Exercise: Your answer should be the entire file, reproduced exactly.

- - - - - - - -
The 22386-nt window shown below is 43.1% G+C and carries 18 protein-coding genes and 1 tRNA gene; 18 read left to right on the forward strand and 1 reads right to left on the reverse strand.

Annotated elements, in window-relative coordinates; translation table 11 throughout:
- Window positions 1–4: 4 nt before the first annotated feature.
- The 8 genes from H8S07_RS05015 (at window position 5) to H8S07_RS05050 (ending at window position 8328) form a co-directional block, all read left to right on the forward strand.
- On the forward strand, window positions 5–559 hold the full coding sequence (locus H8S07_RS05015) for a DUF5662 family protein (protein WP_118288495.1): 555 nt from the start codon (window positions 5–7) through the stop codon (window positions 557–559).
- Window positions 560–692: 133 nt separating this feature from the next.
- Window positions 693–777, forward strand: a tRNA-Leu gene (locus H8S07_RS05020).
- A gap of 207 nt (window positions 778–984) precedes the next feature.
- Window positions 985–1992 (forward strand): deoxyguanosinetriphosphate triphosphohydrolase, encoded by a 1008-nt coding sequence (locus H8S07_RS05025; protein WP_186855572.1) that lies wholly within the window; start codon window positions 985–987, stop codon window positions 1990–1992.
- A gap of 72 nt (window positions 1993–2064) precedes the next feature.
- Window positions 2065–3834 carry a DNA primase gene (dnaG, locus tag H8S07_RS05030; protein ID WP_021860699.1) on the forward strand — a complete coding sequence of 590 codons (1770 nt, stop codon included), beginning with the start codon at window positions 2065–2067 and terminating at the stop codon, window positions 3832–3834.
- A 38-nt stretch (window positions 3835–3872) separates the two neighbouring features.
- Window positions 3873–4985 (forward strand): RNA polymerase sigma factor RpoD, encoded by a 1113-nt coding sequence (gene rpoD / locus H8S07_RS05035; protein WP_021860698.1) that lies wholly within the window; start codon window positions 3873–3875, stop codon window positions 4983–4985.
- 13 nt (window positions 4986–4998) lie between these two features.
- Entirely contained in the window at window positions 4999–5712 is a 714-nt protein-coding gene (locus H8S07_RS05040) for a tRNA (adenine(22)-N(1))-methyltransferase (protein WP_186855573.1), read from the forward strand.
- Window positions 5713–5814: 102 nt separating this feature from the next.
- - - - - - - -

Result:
The 22386-nt window shown below is 43.1% G+C and carries 18 protein-coding genes and 1 tRNA gene; 18 read left to right on the forward strand and 1 reads right to left on the reverse strand.

Annotated elements, in window-relative coordinates; translation table 11 throughout:
- Window positions 1–4: 4 nt before the first annotated feature.
- The 8 genes from H8S07_RS05015 (at window position 5) to H8S07_RS05050 (ending at window position 8328) form a co-directional block, all read left to right on the forward strand.
- On the forward strand, window positions 5–559 hold the full coding sequence (locus H8S07_RS05015) for a DUF5662 family protein (protein WP_118288495.1): 555 nt from the start codon (window positions 5–7) through the stop codon (window positions 557–559).
- Window positions 560–692: 133 nt separating this feature from the next.
- Window positions 693–777, forward strand: a tRNA-Leu gene (locus H8S07_RS05020).
- A gap of 207 nt (window positions 778–984) precedes the next feature.
- Window positions 985–1992 (forward strand): deoxyguanosinetriphosphate triphosphohydrolase, encoded by a 1008-nt coding sequence (locus H8S07_RS05025; protein WP_186855572.1) that lies wholly within the window; start codon window positions 985–987, stop codon window positions 1990–1992.
- A gap of 72 nt (window positions 1993–2064) precedes the next feature.
- Window positions 2065–3834 carry a DNA primase gene (dnaG, locus tag H8S07_RS05030; protein ID WP_021860699.1) on the forward strand — a complete coding sequence of 590 codons (1770 nt, stop codon included), beginning with the start codon at window positions 2065–2067 and terminating at the stop codon, window positions 3832–3834.
- A 38-nt stretch (window positions 3835–3872) separates the two neighbouring features.
- Window positions 3873–4985 (forward strand): RNA polymerase sigma factor RpoD, encoded by a 1113-nt coding sequence (gene rpoD / locus H8S07_RS05035; protein WP_021860698.1) that lies wholly within the window; start codon window positions 3873–3875, stop codon window positions 4983–4985.
- 13 nt (window positions 4986–4998) lie between these two features.
- Entirely contained in the window at window positions 4999–5712 is a 714-nt protein-coding gene (locus H8S07_RS05040) for a tRNA (adenine(22)-N(1))-methyltransferase (protein WP_186855573.1), read from the forward strand.
- Window positions 5713–5814: 102 nt separating this feature from the next.